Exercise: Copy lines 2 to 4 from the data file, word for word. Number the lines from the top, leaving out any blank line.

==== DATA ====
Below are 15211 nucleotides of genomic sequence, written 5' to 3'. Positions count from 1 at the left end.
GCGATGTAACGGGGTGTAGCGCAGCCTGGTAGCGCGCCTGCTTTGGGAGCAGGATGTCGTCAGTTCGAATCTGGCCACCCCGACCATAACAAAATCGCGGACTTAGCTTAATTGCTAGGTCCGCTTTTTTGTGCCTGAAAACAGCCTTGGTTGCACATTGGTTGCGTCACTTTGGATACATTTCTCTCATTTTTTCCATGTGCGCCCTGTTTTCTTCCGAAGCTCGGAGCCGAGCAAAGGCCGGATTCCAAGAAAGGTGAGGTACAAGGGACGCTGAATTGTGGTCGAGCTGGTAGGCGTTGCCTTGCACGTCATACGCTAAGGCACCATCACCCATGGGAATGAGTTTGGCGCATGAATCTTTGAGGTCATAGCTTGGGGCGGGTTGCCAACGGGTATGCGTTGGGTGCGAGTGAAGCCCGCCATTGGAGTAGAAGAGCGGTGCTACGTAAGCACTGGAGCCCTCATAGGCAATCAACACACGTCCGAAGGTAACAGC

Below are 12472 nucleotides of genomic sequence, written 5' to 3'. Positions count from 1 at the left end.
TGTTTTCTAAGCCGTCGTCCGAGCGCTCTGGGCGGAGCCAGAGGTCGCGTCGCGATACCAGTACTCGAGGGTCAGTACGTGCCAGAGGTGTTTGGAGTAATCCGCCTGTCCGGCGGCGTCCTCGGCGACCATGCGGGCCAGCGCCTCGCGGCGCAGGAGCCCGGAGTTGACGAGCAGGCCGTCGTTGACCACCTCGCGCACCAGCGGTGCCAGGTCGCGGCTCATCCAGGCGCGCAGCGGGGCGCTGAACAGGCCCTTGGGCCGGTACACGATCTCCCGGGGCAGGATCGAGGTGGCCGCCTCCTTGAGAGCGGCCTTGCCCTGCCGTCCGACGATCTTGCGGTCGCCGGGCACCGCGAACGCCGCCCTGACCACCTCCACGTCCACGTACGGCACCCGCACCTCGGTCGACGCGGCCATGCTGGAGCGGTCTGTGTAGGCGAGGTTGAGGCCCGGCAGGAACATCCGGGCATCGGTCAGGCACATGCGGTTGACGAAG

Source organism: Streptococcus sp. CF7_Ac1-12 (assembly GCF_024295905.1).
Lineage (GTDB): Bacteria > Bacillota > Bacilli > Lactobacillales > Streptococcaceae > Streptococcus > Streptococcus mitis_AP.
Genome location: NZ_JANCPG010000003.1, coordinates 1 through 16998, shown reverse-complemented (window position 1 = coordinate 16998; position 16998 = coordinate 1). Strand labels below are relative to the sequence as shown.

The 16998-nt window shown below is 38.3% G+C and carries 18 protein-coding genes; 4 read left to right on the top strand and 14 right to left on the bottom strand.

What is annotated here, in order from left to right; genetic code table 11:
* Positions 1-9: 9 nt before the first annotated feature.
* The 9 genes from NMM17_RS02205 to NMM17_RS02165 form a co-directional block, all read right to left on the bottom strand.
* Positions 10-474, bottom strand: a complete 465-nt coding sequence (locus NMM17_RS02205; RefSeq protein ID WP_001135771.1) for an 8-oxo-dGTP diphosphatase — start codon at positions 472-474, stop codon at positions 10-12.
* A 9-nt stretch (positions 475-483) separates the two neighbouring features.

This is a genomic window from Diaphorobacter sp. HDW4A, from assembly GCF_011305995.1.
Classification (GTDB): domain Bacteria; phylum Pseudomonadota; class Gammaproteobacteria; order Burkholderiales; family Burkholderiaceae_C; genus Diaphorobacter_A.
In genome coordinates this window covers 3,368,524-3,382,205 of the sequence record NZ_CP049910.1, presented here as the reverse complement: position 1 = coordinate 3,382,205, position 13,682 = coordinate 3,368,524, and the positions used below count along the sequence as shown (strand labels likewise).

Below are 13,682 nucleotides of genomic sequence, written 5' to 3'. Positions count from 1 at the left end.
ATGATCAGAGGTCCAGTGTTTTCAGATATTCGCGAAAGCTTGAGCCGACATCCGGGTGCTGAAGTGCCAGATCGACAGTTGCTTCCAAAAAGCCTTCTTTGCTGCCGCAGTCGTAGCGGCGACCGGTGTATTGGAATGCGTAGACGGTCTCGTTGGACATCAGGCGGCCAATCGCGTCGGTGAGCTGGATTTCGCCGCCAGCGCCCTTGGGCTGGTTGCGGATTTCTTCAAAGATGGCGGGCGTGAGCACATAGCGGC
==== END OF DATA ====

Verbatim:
GCGATGTAACGGGGTGTAGCGCAGCCTGGTAGCGCGCCTGCTTTGGGAGCAGGATGTCGTCAGTTCGAATCTGGCCACCCCGACCATAACAAAATCGCGGACTTAGCTTAATTGCTAGGTCCGCTTTTTTGTGCCTGAAAACAGCCTTGGTTGCACATTGGTTGCGTCACTTTGGATACATTTCTCTCATTTTTTCCATGTGCGCCCTGTTTTCTTCCGAAGCTCGGAGCCGAGCAAAGGCCGGATTCCAAGAAAGGTGAGGTACAAGGGACGCTGAATTGTGGTCGAGCTGGTAGGCGTTGCCTTGCACGTCATACGCTAAGGCACCATCACCCATGGGAATGAGTTTGGCGCATGAATCTTTGAGGTCATAGCTTGGGGCGGGTTGCCAACGGGTATGCGTTGGGTGCGAGTGAAGCCCGCCATTGGAGTAGAAGAGCGGTGCTACGTAAGCACTGGAGCCCTCATAGGCAATCAACACACGTCCGAAGGTAACAGC

Below are 12472 nucleotides of genomic sequence, written 5' to 3'. Positions count from 1 at the left end.
TGTTTTCTAAGCCGTCGTCCGAGCGCTCTGGGCGGAGCCAGAGGTCGCGTCGCGATACCAGTACTCGAGGGTCAGTACGTGCCAGAGGTGTTTGGAGTAATCCGCCTGTCCGGCGGCGTCCTCGGCGACCATGCGGGCCAGCGCCTCGCGGCGCAGGAGCCCGGAGTTGACGAGCAGGCCGTCGTTGACCACCTCGCGCACCAGCGGTGCCAGGTCGCGGCTCATCCAGGCGCGCAGCGGGGCGCTGAACAGGCCCTTGGGCCGGTACACGATCTCCCGGGGCAGGATCGAGGTGGCCGCCTCCTTGAGAGCGGCCTTGCCCTGCCGTCCGACGATCTTGCGGTCGCCGGGCACCGCGAACGCCGCCCTGACCACCTCCACGTCCACGTACGGCACCCGCACCTCGGTCGACGCGGCCATGCTGGAGCGGTCTGTGTAGGCGAGGTTGAGGCCCGGCAGGAACATCCGGGCATCGGTCAGGCACATGCGGTTGACGAAG